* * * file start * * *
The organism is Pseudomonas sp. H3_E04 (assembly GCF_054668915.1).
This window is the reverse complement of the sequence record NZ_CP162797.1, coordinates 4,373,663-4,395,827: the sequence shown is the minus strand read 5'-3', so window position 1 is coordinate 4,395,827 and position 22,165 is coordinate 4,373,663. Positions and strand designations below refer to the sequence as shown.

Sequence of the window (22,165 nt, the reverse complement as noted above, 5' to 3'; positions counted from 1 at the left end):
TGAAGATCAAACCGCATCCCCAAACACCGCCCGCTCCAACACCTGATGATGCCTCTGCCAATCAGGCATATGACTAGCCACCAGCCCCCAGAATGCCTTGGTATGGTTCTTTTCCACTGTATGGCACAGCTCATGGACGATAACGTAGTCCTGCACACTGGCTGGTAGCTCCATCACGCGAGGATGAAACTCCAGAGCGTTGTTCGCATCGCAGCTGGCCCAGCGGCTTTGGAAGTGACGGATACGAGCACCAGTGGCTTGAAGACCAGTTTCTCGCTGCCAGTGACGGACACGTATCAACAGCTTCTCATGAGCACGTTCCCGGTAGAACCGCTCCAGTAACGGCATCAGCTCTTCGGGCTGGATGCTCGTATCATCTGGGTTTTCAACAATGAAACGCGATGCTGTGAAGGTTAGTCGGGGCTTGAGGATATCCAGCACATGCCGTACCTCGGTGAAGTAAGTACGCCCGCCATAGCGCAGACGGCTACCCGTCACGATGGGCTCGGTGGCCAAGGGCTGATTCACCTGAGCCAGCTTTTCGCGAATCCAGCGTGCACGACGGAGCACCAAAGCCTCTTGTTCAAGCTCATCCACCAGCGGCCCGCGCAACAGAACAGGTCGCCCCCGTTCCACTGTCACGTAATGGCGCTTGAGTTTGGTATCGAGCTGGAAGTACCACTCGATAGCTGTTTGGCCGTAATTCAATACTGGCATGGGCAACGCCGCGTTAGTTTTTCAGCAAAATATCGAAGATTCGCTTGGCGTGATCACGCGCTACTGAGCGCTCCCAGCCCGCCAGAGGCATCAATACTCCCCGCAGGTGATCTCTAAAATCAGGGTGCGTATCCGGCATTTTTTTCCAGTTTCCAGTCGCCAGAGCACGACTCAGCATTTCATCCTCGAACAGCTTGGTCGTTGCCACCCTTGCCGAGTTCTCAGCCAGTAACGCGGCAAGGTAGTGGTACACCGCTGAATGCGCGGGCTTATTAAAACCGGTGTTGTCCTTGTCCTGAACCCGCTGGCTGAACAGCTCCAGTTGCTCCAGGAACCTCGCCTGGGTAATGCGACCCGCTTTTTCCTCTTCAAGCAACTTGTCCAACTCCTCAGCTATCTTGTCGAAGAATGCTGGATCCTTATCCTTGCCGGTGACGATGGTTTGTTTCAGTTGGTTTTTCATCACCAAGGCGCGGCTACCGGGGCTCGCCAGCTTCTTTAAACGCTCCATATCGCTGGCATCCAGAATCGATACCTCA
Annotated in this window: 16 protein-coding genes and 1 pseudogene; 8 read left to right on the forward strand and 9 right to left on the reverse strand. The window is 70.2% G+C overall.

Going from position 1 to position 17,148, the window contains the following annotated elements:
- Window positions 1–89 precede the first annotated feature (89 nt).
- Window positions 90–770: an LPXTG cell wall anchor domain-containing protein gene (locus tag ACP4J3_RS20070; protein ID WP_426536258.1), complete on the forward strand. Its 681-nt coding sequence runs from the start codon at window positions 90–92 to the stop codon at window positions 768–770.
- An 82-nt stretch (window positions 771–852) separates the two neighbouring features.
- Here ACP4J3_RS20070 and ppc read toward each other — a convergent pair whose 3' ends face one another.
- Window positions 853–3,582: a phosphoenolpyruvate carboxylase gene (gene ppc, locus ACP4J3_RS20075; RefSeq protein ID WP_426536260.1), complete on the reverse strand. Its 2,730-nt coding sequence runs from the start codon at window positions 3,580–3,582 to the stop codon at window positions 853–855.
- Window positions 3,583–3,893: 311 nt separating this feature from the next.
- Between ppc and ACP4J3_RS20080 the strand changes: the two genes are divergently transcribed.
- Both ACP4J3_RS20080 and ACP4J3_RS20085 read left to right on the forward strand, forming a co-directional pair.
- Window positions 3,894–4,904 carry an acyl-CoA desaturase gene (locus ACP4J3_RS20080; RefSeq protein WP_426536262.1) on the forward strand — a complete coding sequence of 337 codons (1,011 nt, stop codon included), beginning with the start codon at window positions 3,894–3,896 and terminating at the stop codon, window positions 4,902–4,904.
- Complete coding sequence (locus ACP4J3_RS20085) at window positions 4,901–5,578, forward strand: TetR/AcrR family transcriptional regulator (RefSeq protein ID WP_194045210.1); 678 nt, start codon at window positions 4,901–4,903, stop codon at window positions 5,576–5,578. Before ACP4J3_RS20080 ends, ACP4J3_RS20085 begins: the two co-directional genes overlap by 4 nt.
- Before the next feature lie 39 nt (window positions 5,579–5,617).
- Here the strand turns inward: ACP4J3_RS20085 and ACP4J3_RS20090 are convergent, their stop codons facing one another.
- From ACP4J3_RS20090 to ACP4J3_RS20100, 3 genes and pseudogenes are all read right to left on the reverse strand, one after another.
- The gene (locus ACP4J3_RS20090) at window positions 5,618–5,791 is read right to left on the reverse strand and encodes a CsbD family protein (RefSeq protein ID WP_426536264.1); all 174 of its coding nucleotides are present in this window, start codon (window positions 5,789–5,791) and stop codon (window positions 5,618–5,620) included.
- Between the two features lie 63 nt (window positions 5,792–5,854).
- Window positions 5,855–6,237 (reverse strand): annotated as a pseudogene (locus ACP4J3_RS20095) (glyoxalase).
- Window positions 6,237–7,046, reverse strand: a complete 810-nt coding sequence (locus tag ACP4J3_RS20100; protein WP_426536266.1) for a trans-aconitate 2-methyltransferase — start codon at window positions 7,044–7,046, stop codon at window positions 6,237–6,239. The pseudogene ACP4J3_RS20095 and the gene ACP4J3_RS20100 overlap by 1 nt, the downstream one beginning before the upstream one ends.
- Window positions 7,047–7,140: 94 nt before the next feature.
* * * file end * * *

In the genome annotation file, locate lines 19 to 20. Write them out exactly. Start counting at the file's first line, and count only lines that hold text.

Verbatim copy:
- From ACP4J3_RS20090 to ACP4J3_RS20100, 3 genes and pseudogenes are all read right to left on the reverse strand, one after another.
- The gene (locus ACP4J3_RS20090) at window positions 5,618–5,791 is read right to left on the reverse strand and encodes a CsbD family protein (RefSeq protein ID WP_426536264.1); all 174 of its coding nucleotides are present in this window, start codon (window positions 5,789–5,791) and stop codon (window positions 5,618–5,620) included.